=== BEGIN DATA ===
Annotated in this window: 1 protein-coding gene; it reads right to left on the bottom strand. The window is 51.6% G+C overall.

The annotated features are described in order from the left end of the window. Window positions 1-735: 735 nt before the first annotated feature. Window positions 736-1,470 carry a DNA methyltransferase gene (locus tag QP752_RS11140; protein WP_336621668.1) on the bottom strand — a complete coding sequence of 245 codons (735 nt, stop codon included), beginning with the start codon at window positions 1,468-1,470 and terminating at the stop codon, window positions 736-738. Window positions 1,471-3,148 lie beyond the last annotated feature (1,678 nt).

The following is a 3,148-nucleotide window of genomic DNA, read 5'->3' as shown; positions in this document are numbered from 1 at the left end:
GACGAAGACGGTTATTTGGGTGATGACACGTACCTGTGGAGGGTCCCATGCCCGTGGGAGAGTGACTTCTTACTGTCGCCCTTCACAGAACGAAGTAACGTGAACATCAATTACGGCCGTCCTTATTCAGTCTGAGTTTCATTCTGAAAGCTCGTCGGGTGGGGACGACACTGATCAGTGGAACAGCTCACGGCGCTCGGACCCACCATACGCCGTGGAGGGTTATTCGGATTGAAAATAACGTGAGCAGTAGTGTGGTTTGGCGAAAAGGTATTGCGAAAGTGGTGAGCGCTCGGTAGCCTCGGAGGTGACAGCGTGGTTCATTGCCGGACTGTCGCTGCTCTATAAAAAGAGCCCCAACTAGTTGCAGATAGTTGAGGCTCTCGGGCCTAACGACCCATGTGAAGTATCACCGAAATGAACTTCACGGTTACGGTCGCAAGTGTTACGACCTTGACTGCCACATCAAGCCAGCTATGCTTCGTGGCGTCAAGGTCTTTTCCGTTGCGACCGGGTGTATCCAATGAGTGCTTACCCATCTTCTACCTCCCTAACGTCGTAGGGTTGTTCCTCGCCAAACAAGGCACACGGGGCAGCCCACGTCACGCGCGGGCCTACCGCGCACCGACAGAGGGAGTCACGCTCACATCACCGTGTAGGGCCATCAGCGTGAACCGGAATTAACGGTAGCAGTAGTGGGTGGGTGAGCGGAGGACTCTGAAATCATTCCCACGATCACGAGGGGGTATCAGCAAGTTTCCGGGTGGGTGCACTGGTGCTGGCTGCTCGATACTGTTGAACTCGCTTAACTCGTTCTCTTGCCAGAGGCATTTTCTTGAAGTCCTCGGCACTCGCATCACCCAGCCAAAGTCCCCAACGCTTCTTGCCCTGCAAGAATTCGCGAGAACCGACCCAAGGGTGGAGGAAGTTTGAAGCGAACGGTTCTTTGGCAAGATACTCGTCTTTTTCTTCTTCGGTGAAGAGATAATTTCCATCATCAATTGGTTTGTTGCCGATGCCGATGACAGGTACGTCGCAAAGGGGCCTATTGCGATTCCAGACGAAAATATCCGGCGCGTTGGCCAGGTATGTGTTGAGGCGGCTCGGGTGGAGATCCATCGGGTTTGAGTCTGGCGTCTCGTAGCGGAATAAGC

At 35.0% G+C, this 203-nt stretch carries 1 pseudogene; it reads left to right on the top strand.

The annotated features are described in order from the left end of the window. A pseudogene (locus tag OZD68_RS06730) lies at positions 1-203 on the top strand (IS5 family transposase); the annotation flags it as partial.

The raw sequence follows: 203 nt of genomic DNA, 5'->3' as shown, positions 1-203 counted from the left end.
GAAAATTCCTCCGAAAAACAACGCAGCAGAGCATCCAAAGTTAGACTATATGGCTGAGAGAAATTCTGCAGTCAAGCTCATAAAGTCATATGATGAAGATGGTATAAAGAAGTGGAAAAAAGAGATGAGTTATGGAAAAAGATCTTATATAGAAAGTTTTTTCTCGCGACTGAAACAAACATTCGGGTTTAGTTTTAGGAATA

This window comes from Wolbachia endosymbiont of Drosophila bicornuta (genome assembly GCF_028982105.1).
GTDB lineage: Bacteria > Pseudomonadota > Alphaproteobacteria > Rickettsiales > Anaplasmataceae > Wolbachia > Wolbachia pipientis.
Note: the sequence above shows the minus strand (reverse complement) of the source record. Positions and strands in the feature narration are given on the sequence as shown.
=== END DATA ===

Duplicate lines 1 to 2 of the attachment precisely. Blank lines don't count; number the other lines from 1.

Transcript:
Annotated in this window: 1 protein-coding gene; it reads right to left on the bottom strand. The window is 51.6% G+C overall.

The annotated features are described in order from the left end of the window. Window positions 1-735: 735 nt before the first annotated feature. Window positions 736-1,470 carry a DNA methyltransferase gene (locus tag QP752_RS11140; protein WP_336621668.1) on the bottom strand — a complete coding sequence of 245 codons (735 nt, stop codon included), beginning with the start codon at window positions 1,468-1,470 and terminating at the stop codon, window positions 736-738. Window positions 1,471-3,148 lie beyond the last annotated feature (1,678 nt).